Updated July 24 at 5:26am
Economic Indicators
835 results total, viewing 21 - 30
Passenger traffic at T.F. Green Airport rose 3.3 percent in May, to 324,393 from 314,068 in May 2015, the R.I. Airport Corporation said Tuesday. more
(Updated 12:09 p.m.) Foreclosures fell 17 percent in Rhode Island in the second quarter, to 326 deeds filed, according to HousingWorks RI at Roger Williams University. more
U.S. workers and consumers seem to be doing pretty well at the moment. Businesses, not so much. We've been hearing a lot over the past decade-plus, though, about the diverging fortunes of U.S.-based corporations and U.S.-based people. The … more
On Morningside Drive in North Kingstown, developer Hugh Fisher raised his voice to be heard over the clanging sounds of active home construction. He described the diversity of families who have moved into the new development, or are waiting to move. … more
Rhode Island’s capital city is the fifth-highest in the nation for income inequality, behind Boston, New Orleans, Atlanta and Cincinnati, according to a report from The Brookings Institution. more
(Updated 11:38 a.m.) Rhode Island’s total state and local government expenditures exceeded all New England states except Vermont when measured on a personal income basis, but were fourth highest when measured on a per capita basis, according to the Rhode Island Public Expenditure Council. more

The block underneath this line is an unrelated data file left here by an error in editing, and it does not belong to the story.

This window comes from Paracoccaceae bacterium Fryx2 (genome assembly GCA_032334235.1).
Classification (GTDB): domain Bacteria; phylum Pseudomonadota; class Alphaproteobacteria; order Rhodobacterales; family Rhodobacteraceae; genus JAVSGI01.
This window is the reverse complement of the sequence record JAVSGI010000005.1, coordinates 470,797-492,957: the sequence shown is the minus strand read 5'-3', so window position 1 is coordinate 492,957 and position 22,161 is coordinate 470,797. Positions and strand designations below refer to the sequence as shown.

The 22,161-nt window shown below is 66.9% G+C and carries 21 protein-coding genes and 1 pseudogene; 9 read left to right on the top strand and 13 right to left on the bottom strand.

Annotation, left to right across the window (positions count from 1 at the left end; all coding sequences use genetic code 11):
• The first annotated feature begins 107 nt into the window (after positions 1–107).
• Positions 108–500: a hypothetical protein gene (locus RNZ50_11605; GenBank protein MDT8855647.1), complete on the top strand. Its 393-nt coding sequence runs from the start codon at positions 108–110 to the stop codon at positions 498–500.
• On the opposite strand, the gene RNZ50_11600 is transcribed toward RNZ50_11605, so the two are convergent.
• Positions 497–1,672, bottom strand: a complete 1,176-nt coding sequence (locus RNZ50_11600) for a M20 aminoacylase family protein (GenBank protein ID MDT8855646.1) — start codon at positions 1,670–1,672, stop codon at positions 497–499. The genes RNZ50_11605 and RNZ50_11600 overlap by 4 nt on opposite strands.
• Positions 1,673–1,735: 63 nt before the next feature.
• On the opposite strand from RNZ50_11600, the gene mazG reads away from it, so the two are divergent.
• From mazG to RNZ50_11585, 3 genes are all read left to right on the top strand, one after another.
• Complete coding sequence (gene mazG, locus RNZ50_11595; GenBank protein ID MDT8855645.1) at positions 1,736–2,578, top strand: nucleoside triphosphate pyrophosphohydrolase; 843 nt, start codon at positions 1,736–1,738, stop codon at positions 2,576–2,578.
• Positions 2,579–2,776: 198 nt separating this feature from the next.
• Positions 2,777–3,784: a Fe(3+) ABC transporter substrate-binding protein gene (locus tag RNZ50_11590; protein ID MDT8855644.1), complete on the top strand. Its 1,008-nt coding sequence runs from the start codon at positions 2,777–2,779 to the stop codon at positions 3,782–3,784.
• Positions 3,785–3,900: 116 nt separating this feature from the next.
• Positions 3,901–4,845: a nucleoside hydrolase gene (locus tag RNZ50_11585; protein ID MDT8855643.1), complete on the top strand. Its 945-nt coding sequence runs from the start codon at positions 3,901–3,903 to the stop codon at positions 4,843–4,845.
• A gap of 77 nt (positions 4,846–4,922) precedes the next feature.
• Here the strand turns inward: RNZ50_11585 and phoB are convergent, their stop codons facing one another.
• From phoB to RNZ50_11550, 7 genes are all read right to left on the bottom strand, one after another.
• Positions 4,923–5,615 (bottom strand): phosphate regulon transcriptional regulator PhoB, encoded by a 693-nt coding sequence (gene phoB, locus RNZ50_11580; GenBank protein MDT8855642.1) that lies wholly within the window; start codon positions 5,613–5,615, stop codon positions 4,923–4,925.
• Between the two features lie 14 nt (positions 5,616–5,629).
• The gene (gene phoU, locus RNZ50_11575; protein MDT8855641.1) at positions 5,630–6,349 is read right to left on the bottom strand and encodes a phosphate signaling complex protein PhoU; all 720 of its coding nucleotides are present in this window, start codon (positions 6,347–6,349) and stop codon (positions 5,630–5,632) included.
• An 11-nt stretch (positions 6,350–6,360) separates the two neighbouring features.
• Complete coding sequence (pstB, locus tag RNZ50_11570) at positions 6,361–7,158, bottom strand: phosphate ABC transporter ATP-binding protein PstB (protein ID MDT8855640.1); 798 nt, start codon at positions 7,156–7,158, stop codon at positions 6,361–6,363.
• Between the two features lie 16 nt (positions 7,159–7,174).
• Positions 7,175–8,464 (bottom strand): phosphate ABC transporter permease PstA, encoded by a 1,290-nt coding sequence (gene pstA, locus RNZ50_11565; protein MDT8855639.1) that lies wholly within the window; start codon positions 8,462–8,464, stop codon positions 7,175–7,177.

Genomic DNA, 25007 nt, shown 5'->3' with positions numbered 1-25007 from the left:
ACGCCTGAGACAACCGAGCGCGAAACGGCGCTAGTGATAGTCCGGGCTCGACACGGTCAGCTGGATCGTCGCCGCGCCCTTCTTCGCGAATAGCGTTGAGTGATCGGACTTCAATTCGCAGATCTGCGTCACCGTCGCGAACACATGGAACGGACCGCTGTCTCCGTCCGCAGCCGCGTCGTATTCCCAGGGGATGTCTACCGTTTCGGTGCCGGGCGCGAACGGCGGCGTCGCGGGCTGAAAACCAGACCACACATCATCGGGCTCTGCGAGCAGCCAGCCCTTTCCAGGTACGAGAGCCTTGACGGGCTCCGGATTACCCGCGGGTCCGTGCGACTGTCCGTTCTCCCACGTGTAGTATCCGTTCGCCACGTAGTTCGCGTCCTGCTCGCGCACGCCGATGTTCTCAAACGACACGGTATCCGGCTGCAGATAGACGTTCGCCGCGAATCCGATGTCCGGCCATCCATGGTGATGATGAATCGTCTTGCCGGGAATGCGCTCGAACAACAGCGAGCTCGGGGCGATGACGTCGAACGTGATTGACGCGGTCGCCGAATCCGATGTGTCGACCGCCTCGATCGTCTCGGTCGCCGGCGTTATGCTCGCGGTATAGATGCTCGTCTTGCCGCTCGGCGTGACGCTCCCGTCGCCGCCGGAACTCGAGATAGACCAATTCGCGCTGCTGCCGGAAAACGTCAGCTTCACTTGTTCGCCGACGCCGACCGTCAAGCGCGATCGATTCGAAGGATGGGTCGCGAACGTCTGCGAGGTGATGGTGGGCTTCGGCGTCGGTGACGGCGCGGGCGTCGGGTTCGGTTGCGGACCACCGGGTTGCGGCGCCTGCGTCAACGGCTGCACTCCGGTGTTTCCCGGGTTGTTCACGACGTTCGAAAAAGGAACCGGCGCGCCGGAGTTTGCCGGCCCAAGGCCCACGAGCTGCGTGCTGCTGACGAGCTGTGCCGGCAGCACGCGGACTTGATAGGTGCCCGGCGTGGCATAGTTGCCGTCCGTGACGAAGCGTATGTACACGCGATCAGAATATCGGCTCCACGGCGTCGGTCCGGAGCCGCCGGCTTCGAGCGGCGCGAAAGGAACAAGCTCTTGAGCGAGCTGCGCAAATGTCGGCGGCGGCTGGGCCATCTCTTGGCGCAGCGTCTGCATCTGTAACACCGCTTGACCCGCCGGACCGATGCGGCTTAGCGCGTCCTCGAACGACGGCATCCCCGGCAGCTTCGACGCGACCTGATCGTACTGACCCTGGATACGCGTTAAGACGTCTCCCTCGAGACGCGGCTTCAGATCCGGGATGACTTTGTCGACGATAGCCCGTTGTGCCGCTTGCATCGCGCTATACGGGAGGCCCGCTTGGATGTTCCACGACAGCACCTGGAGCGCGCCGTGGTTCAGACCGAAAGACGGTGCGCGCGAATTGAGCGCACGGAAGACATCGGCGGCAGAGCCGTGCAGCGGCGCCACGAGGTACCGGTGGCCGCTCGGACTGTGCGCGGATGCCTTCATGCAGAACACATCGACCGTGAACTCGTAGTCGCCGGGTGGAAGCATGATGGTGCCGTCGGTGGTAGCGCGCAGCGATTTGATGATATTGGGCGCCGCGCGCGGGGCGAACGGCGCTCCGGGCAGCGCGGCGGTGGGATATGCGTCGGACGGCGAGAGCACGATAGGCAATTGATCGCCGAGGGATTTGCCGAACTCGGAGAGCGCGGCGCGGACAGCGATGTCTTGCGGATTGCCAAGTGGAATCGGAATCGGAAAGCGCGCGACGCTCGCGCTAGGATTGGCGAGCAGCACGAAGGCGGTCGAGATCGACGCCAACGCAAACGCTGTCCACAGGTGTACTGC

Rhode Island had the fourth-highest percentage of mortgaged residential properties in negative equity at 13.8 percent in the second quarter, according to data released Tuesday by CoreLogic. more
One of the strongest orthodoxies in modern economics is being challenged, and there could be big implications for the state of the profession. The new, rebellious ideas might also help us understand why financial bubbles happen. Economists … more
(Updated 1:10 p.m.) The state awarded $4.2 million Monday through 47 capital grants for 45 arts, culture, heritage and public historic sites across the state. more
Employment snapped back with a vengeance in October, wage growth accelerated and the jobless rate fell to 5 percent, boosting the odds that Federal Reserve policymakers will raise borrowing costs next month. more
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